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Sunday,October 20,2019 05:35 AM

96-year-old prisoner insists he is innocent

By Betty Amamukirori, Paul Watala

Added 7th September 2016 09:36 AM

The nonagenarian allegedly defiled a nine-year-old girl at Bugwagi village in Sironko district.

Prisoner 703x422

The nonagenarian allegedly defiled a nine-year-old girl at Bugwagi village in Sironko district.

Gathering the little energy left in his visibly feeble limbs, 96-year-old Canaan Waniala gingerly walked up to the front at the time when fellow prisoners at Malukhu Government Prison were presenting their petition to visiting Principal Judge, Yorokamu Bamwine.

The nonagenarian allegedly defiled a nine-year-old girl at Bugwagi village in Sironko district and has been behind bars for about a year. He was committed for trial on the charge of aggravated defilement in the High Court.

As tears trickled down his frail face, Waniala, wearing the typical yellow prison uniform and faded blue flipflops, offered New Vision a different version of the story.

He was arrested in January after he quarreled with his neighbours over land. He thinks the defilement claim was just brought up to have him rot in jail.

 

“I have two sons who are drunkards and I believe one must have given away my land to the neighbour to facilitate his drinking sprees,” he said.

Currently, the prison has a total of 31 prisoners of advanced age. Thirteen face charges of aggravated defilement, 16 of murder, one of rape and another of aggravated robbery.

While presenting their petition before Justice Bamwine, Emmanuel Olari, the prisoners’ representative, asked the judiciary to consider the plight of the elderly and tackle their cases first.

He was presenting the petition during the launch of the plea bargain session in Mbale district. A plea bargain refers to a practice where an accused person reaches an agreement with the prosecution to plead guilty to an offence and in return get a lesser sentence.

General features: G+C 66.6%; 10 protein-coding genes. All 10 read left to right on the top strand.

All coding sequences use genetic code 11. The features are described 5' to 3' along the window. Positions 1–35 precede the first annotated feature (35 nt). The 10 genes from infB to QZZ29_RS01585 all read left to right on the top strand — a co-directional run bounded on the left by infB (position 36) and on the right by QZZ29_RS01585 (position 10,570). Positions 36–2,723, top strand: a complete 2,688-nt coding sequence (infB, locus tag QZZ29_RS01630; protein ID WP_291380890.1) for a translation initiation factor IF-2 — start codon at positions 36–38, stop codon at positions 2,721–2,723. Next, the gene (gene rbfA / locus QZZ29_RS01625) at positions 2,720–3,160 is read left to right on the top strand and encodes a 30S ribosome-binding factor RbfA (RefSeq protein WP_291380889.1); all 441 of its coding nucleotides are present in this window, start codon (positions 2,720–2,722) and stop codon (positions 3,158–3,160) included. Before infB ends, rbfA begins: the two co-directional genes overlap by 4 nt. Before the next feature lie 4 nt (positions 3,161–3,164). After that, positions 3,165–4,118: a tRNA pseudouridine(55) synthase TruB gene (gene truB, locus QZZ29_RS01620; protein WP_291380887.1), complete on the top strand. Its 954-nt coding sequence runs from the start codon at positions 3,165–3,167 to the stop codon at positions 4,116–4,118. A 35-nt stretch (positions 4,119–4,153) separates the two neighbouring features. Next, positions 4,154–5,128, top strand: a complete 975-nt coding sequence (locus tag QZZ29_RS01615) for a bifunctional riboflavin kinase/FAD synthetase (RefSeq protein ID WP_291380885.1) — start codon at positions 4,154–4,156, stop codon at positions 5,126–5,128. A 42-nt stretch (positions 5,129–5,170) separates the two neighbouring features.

Asked to stand when their petition was being read, Waniala said all he wants is for his case to be heard before others because of his advanced age.

He has been committed to High Court for trial and it’s the delay of his trial that he is protesting against. He did not register for a plea bargain because he believes he is innocent.

 

Meanwhile, Olari, who first lauded the programme for reducing congestion in the prisons and promoting reconciliation among parties, said that although the programme is well intentioned, there is still a need for mass sensitisation of the public through the different media outlets.

“Public awareness on plea bargains should be created because in most cases if one was detained for committing a grave offence and is released within a short period of time through the programme, the society becomes suspicious. They start to think that maybe the offender bribed his way out,” he said.

Olari accused judicial officers of taking advantage of their plea of guilt to prefer harsher sentences on them instead of giving them a rehabilitation sentence as per the mandate of the programme. He also asked Yorokamu to help establish a resettlement scheme for prisoners so that they can easily reintegrate into communities and engage in productive ventures.

Malukhu Prison has 958 inmates though it was built with the capacity to hold only 376 prisoners. The officer in charge of the prison, Robert Bamutura, said that currently they have 708 on committal, 338 committed on capital charges and 544 on petty offences.

He said ever since the programme was introduced, the community has often time misinterpreted it and accuses them of coercing the prisoners to admit to the charges.

The Director of Public Prosecutions, (DPP) Mike Chibita, told the prisoners that although the major aim of the programme is to rehabilitate the prisoners, they should also be punished for the crimes.

“In the programme you are able to acknowledge the wrong you did and able to get forgiveness. But you cannot go free without being punished,” he maintained.

Principal Judge Bamwine, in his address, preached the gospel of hope and reconciliation to the prisoner, stating that the major problem Ugandans have is refusal to own up to their crimes.

“God cannot give you what you cannot carry. He will not let you get tempted beyond your ability. If you confess your sins, God is just, He will forgive you.”

He said that although telling the truth will help set one free, they will not go unpunished and warned them against allowing themselves to be coerced into confessing crimes they believe they did not commit.

Pamela Watuwa, the resident district commissioner, said although the programme is fast, convenient and cheap, it will work well if the public is educated about it.

The Government has so far recovered over sh1.6b through the programme.

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